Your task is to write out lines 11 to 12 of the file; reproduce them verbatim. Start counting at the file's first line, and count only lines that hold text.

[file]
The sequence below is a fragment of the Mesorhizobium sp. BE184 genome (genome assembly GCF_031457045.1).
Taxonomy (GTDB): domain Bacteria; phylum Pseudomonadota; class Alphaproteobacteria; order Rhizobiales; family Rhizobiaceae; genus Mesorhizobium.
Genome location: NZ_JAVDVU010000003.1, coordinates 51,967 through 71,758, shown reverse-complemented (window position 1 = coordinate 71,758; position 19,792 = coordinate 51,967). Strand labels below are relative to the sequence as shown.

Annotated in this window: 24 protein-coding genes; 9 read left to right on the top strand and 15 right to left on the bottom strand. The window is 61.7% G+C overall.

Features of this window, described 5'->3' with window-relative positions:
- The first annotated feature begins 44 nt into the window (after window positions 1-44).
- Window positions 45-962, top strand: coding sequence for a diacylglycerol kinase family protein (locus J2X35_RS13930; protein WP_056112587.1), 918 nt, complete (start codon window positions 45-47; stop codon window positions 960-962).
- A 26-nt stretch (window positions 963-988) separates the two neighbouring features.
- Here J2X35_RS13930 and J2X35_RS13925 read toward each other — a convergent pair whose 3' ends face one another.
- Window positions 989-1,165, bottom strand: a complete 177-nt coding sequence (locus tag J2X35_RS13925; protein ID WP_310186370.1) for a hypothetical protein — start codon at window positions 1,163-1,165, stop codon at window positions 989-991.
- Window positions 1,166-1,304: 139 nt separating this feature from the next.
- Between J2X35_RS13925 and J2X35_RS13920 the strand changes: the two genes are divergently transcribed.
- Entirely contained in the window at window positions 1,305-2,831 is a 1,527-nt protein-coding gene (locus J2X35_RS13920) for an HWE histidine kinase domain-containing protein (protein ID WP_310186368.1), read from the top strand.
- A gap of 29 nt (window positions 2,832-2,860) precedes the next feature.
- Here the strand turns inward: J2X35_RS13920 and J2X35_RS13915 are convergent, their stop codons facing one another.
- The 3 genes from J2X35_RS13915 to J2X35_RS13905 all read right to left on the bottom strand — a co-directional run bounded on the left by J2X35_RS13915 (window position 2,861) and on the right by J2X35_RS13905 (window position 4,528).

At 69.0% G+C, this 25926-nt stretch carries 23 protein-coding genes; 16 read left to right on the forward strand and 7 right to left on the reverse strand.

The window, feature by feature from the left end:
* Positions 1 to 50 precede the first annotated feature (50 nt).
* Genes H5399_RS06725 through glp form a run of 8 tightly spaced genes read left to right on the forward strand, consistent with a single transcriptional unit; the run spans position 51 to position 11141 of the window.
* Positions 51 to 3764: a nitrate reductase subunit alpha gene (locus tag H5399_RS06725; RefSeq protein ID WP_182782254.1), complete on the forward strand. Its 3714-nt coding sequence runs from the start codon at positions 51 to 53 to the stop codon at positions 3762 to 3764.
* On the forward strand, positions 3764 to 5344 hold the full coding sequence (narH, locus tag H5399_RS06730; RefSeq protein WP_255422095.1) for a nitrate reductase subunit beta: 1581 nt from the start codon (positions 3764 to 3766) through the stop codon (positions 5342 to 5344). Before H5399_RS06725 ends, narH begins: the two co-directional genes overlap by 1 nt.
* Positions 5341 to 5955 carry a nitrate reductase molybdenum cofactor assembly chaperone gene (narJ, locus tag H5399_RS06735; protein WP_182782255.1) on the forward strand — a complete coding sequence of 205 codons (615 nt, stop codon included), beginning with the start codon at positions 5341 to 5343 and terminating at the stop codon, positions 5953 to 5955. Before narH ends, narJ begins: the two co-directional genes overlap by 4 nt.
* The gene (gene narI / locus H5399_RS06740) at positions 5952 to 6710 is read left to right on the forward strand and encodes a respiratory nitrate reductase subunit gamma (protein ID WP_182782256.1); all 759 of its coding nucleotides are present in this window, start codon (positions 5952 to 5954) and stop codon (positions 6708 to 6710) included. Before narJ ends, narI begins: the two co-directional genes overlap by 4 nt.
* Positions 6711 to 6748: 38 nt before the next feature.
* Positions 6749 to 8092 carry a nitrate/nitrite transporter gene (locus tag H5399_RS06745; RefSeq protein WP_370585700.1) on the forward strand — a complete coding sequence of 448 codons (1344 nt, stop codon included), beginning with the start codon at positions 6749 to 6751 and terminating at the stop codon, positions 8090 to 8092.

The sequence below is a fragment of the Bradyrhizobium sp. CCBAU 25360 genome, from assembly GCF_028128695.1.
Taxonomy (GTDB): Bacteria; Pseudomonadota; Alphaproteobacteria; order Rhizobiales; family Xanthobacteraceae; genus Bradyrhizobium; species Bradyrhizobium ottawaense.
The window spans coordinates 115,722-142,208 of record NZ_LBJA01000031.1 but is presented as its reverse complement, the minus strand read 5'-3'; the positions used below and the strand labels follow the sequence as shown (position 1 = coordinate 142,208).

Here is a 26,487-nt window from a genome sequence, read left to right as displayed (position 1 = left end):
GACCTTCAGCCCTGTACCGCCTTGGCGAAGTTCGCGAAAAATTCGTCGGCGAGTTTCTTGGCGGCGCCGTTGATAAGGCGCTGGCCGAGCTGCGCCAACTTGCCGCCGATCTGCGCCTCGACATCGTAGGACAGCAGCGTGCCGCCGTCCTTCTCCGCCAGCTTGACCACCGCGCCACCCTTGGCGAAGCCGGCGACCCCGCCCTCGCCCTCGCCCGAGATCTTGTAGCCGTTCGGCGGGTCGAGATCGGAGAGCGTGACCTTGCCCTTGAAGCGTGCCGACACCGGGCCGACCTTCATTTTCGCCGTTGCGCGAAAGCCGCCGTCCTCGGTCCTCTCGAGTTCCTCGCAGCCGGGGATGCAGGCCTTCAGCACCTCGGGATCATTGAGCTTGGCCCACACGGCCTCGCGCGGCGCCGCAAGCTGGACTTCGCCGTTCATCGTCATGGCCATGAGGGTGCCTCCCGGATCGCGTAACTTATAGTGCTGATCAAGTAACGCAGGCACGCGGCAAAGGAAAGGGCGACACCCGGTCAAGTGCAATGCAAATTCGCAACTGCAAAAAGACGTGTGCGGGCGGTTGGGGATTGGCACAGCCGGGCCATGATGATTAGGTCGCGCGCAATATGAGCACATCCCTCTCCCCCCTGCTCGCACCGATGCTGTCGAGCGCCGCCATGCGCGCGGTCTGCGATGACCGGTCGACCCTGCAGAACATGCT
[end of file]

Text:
- Window positions 1,166-1,304: 139 nt separating this feature from the next.
- Between J2X35_RS13925 and J2X35_RS13920 the strand changes: the two genes are divergently transcribed.